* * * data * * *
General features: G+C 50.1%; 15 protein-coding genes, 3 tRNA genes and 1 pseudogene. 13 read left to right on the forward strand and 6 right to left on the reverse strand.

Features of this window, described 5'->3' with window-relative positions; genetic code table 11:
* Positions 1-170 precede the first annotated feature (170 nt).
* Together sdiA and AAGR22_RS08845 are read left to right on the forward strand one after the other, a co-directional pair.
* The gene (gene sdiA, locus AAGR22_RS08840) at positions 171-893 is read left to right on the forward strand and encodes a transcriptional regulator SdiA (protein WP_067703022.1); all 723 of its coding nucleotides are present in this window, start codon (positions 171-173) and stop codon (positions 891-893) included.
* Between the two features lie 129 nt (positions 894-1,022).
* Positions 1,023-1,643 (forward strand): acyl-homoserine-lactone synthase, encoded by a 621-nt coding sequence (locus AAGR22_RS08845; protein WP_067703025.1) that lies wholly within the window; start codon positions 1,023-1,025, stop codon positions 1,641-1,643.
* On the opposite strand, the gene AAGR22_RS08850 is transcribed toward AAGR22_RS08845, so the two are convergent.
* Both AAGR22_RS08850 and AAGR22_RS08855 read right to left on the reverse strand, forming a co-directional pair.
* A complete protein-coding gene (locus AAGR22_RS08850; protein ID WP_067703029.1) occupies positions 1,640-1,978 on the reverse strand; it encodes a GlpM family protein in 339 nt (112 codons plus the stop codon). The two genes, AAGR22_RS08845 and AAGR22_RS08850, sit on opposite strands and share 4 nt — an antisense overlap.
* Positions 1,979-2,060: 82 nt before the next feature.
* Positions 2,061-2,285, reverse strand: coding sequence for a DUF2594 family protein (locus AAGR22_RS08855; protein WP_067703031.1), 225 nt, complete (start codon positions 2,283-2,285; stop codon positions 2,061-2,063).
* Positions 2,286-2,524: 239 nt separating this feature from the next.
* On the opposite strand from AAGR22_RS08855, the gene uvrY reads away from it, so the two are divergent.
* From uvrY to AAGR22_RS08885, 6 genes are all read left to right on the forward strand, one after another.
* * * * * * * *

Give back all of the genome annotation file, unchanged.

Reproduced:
General features: G+C 50.1%; 15 protein-coding genes, 3 tRNA genes and 1 pseudogene. 13 read left to right on the forward strand and 6 right to left on the reverse strand.

Features of this window, described 5'->3' with window-relative positions; genetic code table 11:
* Positions 1-170 precede the first annotated feature (170 nt).
* Together sdiA and AAGR22_RS08845 are read left to right on the forward strand one after the other, a co-directional pair.
* The gene (gene sdiA, locus AAGR22_RS08840) at positions 171-893 is read left to right on the forward strand and encodes a transcriptional regulator SdiA (protein WP_067703022.1); all 723 of its coding nucleotides are present in this window, start codon (positions 171-173) and stop codon (positions 891-893) included.
* Between the two features lie 129 nt (positions 894-1,022).
* Positions 1,023-1,643 (forward strand): acyl-homoserine-lactone synthase, encoded by a 621-nt coding sequence (locus AAGR22_RS08845; protein WP_067703025.1) that lies wholly within the window; start codon positions 1,023-1,025, stop codon positions 1,641-1,643.
* On the opposite strand, the gene AAGR22_RS08850 is transcribed toward AAGR22_RS08845, so the two are convergent.
* Both AAGR22_RS08850 and AAGR22_RS08855 read right to left on the reverse strand, forming a co-directional pair.
* A complete protein-coding gene (locus AAGR22_RS08850; protein ID WP_067703029.1) occupies positions 1,640-1,978 on the reverse strand; it encodes a GlpM family protein in 339 nt (112 codons plus the stop codon). The two genes, AAGR22_RS08845 and AAGR22_RS08850, sit on opposite strands and share 4 nt — an antisense overlap.
* Positions 1,979-2,060: 82 nt before the next feature.
* Positions 2,061-2,285, reverse strand: coding sequence for a DUF2594 family protein (locus AAGR22_RS08855; protein WP_067703031.1), 225 nt, complete (start codon positions 2,283-2,285; stop codon positions 2,061-2,063).
* Positions 2,286-2,524: 239 nt separating this feature from the next.
* On the opposite strand from AAGR22_RS08855, the gene uvrY reads away from it, so the two are divergent.
* From uvrY to AAGR22_RS08885, 6 genes are all read left to right on the forward strand, one after another.